Pictures: Craig Chitima.
DIANE DE BEER
It’s a time when we all need heroes, people we can look up to, individuals who will stand up as role models.
Who better than the late Chris Hani as re-imagined by the Market Theatre Laboratory students, graduates of 2017, in a Gold Ovation Award production in their first professional run presented at The Ramolao Makhene Theatre at the Market Theatre Square in Newtown, Johannesburg?
Hani: The Legacy originated when lecturer Leila Henriques had to create a play with a group of first year students for their acting class. “I was inspired by Hamilton and Lin-Manuel Miranda, his philosophy,” she says about the hip-hop musical about the life of American founding father Alexander Hamilton.
That took her head to Chris Hani, a man whose death is better recorded and illustrated than his life. Henriques knew that she had found her inspirational figure and someone who today’s youth know very little about.
The students were all on board and they started by creating timelines which then had to be researched. How, for example, Hani had to walk 25 km to school on Mondays and back on Fridays as a young rural boy? All of this not only bode well for performance – which was rewarded with the National Arts Festival award and full houses at last year’s Festival – but also taught the students how to put something together, to workshop and improvise, to research and finally, to keep working and perfecting the product.
That’s exactly what they’ve been doing up to this latest run until January 28 following the Grahamstown run, and two short seasons at the Joburg 969 Festival and then at the Lab last year.
It’s about celebrating a life and one that is not defined by his death. And it had to be with music. “It’s been amazing because none of these actors were singers but the sounds they created has been magical,” notes Henriques. Sitting in on rehearsals as they work on a new song that has to improve and inform the transitions, it’s amazing to experience the versatility.
This is their language, they understand the rhythms required and how a movement emphasises a sound and the sounds inform the story. It all had to be an integrated part of the storytelling.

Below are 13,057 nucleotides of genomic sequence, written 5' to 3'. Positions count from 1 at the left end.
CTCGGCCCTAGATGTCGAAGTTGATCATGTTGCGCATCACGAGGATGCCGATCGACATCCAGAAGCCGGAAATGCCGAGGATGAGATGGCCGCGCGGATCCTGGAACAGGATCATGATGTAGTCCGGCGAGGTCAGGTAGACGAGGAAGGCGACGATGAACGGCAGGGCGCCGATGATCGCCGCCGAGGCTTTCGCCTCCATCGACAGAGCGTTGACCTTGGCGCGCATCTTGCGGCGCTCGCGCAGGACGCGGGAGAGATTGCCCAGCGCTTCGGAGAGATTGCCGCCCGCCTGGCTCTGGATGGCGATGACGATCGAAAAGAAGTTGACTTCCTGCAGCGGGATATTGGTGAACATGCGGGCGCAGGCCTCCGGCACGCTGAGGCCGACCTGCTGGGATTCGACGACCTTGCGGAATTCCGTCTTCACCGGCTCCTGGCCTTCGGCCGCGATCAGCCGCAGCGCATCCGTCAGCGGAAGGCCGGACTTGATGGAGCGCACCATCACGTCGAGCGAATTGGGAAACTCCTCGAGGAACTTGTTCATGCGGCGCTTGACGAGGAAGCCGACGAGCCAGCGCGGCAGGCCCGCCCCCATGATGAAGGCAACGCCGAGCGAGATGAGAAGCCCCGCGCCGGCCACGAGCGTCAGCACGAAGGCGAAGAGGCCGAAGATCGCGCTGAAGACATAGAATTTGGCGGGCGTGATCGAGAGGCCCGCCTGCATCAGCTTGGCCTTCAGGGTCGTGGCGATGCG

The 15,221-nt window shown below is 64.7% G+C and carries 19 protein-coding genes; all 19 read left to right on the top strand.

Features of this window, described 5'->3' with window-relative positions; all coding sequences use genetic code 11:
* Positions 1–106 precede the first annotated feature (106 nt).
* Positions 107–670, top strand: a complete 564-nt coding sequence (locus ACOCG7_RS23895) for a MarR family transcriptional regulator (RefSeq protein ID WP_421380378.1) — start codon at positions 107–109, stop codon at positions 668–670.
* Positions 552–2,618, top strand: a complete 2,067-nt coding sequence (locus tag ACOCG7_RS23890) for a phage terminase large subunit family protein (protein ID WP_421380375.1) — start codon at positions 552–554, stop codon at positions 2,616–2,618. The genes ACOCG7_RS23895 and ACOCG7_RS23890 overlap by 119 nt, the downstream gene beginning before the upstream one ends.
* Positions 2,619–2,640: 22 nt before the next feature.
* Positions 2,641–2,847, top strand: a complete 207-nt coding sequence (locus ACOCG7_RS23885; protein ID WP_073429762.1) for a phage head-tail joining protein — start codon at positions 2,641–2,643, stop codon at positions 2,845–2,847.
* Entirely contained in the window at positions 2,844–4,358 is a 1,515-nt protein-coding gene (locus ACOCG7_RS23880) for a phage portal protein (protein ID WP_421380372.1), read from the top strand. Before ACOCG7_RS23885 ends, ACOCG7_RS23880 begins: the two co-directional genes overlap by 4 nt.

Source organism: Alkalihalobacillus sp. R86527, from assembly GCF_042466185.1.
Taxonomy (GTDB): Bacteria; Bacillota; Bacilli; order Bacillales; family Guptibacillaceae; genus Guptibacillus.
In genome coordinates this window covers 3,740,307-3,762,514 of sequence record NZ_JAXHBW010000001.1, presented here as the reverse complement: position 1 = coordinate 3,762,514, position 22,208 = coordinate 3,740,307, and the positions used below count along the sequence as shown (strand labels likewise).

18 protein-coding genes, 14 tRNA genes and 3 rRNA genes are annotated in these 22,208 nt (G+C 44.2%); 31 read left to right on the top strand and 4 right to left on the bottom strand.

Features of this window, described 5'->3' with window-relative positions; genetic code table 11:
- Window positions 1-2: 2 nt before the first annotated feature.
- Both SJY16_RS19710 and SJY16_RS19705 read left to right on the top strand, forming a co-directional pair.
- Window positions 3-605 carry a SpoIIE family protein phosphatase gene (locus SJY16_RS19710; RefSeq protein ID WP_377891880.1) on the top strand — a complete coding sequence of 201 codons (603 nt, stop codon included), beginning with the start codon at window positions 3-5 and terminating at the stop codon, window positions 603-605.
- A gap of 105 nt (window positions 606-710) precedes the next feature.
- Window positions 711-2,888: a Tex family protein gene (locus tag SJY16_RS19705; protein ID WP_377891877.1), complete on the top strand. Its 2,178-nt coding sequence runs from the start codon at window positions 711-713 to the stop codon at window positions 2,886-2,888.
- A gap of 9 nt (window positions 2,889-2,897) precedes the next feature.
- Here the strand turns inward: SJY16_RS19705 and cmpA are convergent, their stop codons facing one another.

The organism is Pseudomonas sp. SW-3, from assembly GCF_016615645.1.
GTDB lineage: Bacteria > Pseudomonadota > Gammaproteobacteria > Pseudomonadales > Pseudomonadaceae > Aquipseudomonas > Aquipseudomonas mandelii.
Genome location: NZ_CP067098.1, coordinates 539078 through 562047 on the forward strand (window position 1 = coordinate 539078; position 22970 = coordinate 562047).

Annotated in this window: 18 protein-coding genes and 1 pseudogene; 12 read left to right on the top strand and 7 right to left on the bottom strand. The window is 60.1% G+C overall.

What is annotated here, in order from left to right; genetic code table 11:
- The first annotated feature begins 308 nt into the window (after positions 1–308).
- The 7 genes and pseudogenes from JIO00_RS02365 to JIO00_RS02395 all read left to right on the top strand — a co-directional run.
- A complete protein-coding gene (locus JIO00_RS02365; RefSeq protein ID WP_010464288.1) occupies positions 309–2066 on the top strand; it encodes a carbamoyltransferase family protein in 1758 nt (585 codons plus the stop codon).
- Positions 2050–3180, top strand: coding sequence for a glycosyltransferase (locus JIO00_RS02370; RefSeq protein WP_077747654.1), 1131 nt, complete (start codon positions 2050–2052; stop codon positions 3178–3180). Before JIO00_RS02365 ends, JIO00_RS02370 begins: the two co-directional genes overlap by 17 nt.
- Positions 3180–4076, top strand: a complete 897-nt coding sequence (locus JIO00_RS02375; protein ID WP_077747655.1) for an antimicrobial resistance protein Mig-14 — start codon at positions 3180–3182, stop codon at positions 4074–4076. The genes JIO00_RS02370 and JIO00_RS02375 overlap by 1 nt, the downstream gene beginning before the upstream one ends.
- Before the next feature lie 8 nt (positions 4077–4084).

They have combined hip-hop, ballad, traditional music and choreography all pulled together by Teresa Phuti Mojela to underline the life story of a struggle hero who played such a key role in the liberation of our country.
His murder by right-wing extremists in April 1993 will never be forgotten by those of us who lived through that time when the country was on a knife’s edge of critical political negotiations and political violence.
It turned him into a martyr and Hani: The Legacy is an attempt to use theatre in an innovative way to colourfully explore the full man – the revolutionary, the freedom fighter who became a father, and the husband who became a hero.
“What could have been if Hani was still alive is what could still be his legacy,” is how Henriques captures their thinking. But more importantly, this is the youth speaking to the youth, telling our stories. It’s not that others are excluded but this is where the strength of the production lies.
What they tried to do was walk the life of this rural boy who became a struggle hero, the gap left by his assassination and the potency of a legacy that is nurtured in this time of enormous political and social challenges.
Once the production got traction and then went on to win awards, they knew it could travel. Henriques is thrilled that this current season also offers the new young graduates a bridge into their new professional world. And because this is one that is also geared towards learners, it is something which has legs and opportunities.
It’s a large cast, 12 actors, but that’s all they need. There’s no set or any other trappings. It’s the cast, the music and their story. “It’s easily transportable,” says Henriques, who is proud of how this production evolved from its early days.
She is also effusive in her praise of her young cast. Describing them as exceptional, she cannot speak generously enough about their enthusiasm, their energy and their commitment. These are also the same young students, six of whom participated in an exchange programme with a UK theatre company, who first performed together with the British students here in October last year. They all travelled to the UK in November for their final performance and some workshops.
Clara Vaughan, head of the Market Lab, hopes to revive and repeat these international contacts in different ways because they are invaluable both as a confidence-building exercise and through the exposure to a much wider world
With the help of her assistant director Linda Tshabalala, Henriques feels blessed and privileged to work with these young talents. “It’s such a worthwhile, positive experience,” she says.
At the end of the month she returns to her first love, acting. She’s working with extraordinary director Sylvaine Strike on a Sam Shepard play Curse of the Starving Class which premieres at the Woordfees in Stellenbosch (March 2 to 11). “It’s the words,” she says, of the play, “it’s beautiful and so amazing to work with such a quality text.” She’s also excited by the cast which includes actors like Rob van Vuuren, Neil McCarthy, Roberto Pombo and Anthony Coleman.
But for now, she is focussed on the immediacy of Hani, The Legacy which she knows will find its audience.
The cast for Hani: the Legacy: Boikobo Masibi, Darlington Khoza, Khanyiswa Mazwi, Mathews Rantsoma, Mthokozisi Dhludhlu, Ncumisa Ndimeni, Nosipho Buthelezi, Pereko Makgothi, Sinehlanhla Mgeyi, Thabiso Motseatsea, Tumeka Matintela and Vusi Nkwenkwezi
Venue: The Ramolao Makhene @The Market Theatre Square
Age Recommendation: PG12
Duration: 60 minutes
Show times: Tuesdays to Saturdays at 7pm and Sunday at 3pm.
To make block bookings, contact Anthony Ezeoke 011 832 1641ext 203 or Yusrah Bardien at 011 832 1641 ext 204.
Ticket Prices: Students R70; Tuesday to Sunday R90.